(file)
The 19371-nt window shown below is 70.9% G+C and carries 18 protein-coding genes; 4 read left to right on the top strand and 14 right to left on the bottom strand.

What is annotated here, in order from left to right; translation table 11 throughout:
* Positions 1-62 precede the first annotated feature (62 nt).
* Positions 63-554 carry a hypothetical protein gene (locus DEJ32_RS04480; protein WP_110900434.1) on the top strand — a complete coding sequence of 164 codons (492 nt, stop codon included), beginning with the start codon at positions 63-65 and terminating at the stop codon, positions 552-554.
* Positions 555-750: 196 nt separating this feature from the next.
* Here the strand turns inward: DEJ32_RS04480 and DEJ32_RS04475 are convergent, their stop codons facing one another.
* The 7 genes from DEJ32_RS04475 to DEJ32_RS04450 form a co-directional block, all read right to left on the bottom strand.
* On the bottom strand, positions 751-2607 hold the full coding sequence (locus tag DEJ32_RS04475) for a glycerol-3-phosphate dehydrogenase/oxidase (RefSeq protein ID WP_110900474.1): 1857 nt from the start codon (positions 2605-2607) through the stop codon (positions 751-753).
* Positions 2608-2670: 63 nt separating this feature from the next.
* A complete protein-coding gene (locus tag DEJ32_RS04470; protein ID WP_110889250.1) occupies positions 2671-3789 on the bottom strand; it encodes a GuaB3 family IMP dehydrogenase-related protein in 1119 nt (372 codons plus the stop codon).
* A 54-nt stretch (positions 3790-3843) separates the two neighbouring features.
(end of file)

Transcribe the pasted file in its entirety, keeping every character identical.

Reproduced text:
The 19371-nt window shown below is 70.9% G+C and carries 18 protein-coding genes; 4 read left to right on the top strand and 14 right to left on the bottom strand.

What is annotated here, in order from left to right; translation table 11 throughout:
* Positions 1-62 precede the first annotated feature (62 nt).
* Positions 63-554 carry a hypothetical protein gene (locus DEJ32_RS04480; protein WP_110900434.1) on the top strand — a complete coding sequence of 164 codons (492 nt, stop codon included), beginning with the start codon at positions 63-65 and terminating at the stop codon, positions 552-554.
* Positions 555-750: 196 nt separating this feature from the next.
* Here the strand turns inward: DEJ32_RS04480 and DEJ32_RS04475 are convergent, their stop codons facing one another.
* The 7 genes from DEJ32_RS04475 to DEJ32_RS04450 form a co-directional block, all read right to left on the bottom strand.
* On the bottom strand, positions 751-2607 hold the full coding sequence (locus tag DEJ32_RS04475) for a glycerol-3-phosphate dehydrogenase/oxidase (RefSeq protein ID WP_110900474.1): 1857 nt from the start codon (positions 2605-2607) through the stop codon (positions 751-753).
* Positions 2608-2670: 63 nt separating this feature from the next.
* A complete protein-coding gene (locus tag DEJ32_RS04470; protein ID WP_110889250.1) occupies positions 2671-3789 on the bottom strand; it encodes a GuaB3 family IMP dehydrogenase-related protein in 1119 nt (372 codons plus the stop codon).
* A 54-nt stretch (positions 3790-3843) separates the two neighbouring features.